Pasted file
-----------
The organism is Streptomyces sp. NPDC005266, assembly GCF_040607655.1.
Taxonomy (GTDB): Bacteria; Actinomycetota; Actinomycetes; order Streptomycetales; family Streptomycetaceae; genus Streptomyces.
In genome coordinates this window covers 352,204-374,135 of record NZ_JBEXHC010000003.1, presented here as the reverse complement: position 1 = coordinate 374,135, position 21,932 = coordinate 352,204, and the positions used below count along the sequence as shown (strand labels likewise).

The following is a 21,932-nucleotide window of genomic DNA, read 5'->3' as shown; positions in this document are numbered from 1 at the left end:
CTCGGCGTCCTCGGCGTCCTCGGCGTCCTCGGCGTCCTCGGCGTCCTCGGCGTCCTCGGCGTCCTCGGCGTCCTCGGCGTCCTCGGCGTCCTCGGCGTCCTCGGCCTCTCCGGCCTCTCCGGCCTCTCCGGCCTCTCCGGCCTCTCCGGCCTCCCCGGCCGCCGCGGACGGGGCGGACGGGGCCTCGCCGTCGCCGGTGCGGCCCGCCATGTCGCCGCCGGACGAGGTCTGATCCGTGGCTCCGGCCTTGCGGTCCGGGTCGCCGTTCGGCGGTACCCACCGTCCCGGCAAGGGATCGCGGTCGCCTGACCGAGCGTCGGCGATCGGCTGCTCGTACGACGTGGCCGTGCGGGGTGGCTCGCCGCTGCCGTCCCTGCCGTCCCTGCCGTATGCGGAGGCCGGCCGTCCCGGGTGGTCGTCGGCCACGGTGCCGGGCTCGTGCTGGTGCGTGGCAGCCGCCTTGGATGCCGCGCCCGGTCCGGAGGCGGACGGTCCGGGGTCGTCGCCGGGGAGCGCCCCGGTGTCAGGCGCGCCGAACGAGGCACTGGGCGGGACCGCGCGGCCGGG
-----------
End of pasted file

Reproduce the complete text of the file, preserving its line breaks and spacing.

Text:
The organism is Streptomyces sp. NPDC005266, assembly GCF_040607655.1.
Taxonomy (GTDB): Bacteria; Actinomycetota; Actinomycetes; order Streptomycetales; family Streptomycetaceae; genus Streptomyces.
In genome coordinates this window covers 352,204-374,135 of record NZ_JBEXHC010000003.1, presented here as the reverse complement: position 1 = coordinate 374,135, position 21,932 = coordinate 352,204, and the positions used below count along the sequence as shown (strand labels likewise).

The following is a 21,932-nucleotide window of genomic DNA, read 5'->3' as shown; positions in this document are numbered from 1 at the left end:
CTCGGCGTCCTCGGCGTCCTCGGCGTCCTCGGCGTCCTCGGCGTCCTCGGCGTCCTCGGCGTCCTCGGCGTCCTCGGCGTCCTCGGCGTCCTCGGCGTCCTCGGCCTCTCCGGCCTCTCCGGCCTCTCCGGCCTCTCCGGCCTCTCCGGCCTCCCCGGCCGCCGCGGACGGGGCGGACGGGGCCTCGCCGTCGCCGGTGCGGCCCGCCATGTCGCCGCCGGACGAGGTCTGATCCGTGGCTCCGGCCTTGCGGTCCGGGTCGCCGTTCGGCGGTACCCACCGTCCCGGCAAGGGATCGCGGTCGCCTGACCGAGCGTCGGCGATCGGCTGCTCGTACGACGTGGCCGTGCGGGGTGGCTCGCCGCTGCCGTCCCTGCCGTCCCTGCCGTATGCGGAGGCCGGCCGTCCCGGGTGGTCGTCGGCCACGGTGCCGGGCTCGTGCTGGTGCGTGGCAGCCGCCTTGGATGCCGCGCCCGGTCCGGAGGCGGACGGTCCGGGGTCGTCGCCGGGGAGCGCCCCGGTGTCAGGCGCGCCGAACGAGGCACTGGGCGGGACCGCGCGGCCGGG